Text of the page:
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Mayank Shekhar's Review: Well Done Abba

india Updated: Mar 27, 2010 11:27 IST
Mayank Shekhar

Well Done AbbaFilm: Well Done Abba

Director: Shyam Benegal

Actors: Boman Irani, Minissha Lamba

Rating: ***

A “mota taaza” Armaan Ali (Boman Irani), with a thick Hyderabadi twang, drives a Mercedes Benz in Mumbai. He’s still poor enough to fake a ‘Below Poverty Line (BPL)’ certificate from a local office. Not a surprise. Even a minister had recently found himself under the said BPL list. At least Armaan’s a chauffeur by profession -- the Merc’s his boss’s. His is a more genuine case.

On payday, Armaan says, he falls above the poverty line. By first week, when he’s paid off rent; sent money, like many immigrants, back to his village; he certainly dips below the poverty line. That BPL certificate promises many a life of several freedoms: free home, electricity, cheap food… Armaan’s gotten himself sanctioned a free well.

Home for him is an Andhra hamlet called Chikatpali, where water is scarce, a woman by reservation is sarpanch, and pretty much everyone is open to corruption. Armaan has a twin Rahman, who is a bit of a baimaan (a rogue). He has a young daughter (Lamba; in top form, full of zing).

By now he also has that precious well in his compound. He’s bribed off every babu, over multiple rounds, even delivered a ‘cut’ to the local trick photographer. The well exists. But only on paper, and in pictures. The scheme, like many, is a bureaucratic trap.

It’s the sort of mirage that followers of Bihar’s fodder scam will appreciate best: farm animals were conceived on paper; raised on fictional feedstock; some even died along the way. And officials, down the food-chain, gobbled up all the fodder.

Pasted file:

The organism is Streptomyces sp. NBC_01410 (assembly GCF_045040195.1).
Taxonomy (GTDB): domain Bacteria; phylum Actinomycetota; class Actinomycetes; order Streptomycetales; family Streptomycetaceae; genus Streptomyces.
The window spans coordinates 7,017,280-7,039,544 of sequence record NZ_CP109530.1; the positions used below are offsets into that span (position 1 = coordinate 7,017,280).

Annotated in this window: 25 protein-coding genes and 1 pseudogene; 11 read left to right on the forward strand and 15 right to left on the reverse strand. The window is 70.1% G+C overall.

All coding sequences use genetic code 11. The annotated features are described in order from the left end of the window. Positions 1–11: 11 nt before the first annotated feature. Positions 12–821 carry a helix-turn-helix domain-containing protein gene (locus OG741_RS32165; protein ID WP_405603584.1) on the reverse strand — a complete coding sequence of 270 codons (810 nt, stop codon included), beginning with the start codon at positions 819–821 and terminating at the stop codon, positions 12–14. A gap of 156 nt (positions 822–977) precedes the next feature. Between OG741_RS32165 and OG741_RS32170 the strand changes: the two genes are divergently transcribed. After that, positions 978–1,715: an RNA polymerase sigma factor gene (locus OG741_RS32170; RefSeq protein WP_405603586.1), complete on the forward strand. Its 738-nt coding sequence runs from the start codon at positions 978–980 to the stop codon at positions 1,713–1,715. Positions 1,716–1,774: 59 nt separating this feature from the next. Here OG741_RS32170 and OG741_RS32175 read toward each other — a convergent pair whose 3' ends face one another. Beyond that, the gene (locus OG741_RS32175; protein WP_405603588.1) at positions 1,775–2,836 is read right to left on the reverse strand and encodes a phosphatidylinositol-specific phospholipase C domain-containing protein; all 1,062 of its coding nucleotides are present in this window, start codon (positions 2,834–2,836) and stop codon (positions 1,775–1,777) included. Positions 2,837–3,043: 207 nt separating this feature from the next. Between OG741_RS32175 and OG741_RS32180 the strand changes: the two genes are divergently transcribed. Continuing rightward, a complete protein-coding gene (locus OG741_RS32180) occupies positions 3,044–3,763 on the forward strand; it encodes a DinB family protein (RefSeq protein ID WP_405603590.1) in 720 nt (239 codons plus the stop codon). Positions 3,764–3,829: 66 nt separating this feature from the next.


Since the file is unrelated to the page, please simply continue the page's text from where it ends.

Benegal’s certainly locked in a lyrical, layered screenplay here. The subject’s grim. The optimism is unique. Armaan realises along the way the power of an election coming up, the RTI Act, the mike, and the media. The state legislature debates a stolen well.

The film remains a fine black comedy, which could only disappoint in parts for its weakened pace, or the director’s discomfort with a soundtrack to help with the movie’s commerce.

1962, the year Benegal made his film debut, Nehru was still the prime minister; man was many years away from stepping on the moon; and it’d be over 20 years before we’d get Doordarshan as national broadcaster.

Over close to six decades, Benegal’s conscientiously put his head down, honestly scripted for himself a career more meaningful than an entire film industry put together. His work is the subject for doctoral theses.

That an unassuming, gentle intellectual, gifted with gravitas – rare for Indian public figures – should choose movies as his profession, is to the great fortune of Indian cinema alone. Local audiences have largely let him down, and occasionally for the right reasons.

Lately, the filmmaker has injected a sense of humour to his work (Welcome To Sajjanpur; and this one): something that’ll instantly warm him up to a newly emancipated, multiplex audience across.

And beyond Naseer, Om Puri, Anant Nag, or Rajat Kapoor (his stock-hero), I suspect, Benegal was really waiting for a Boman Irani: a self-taught gem, who entered films only a few years ago. It’s astounding how that actor, with a stunning range, in such short span, has wholly delighted a nation (two Munnabhais, 3 Idiots, Don, Eklavya, Khosla Ka Ghosla….)

This is Boman’s finest work yet. Truly, well done, both Benegal, and Boman then!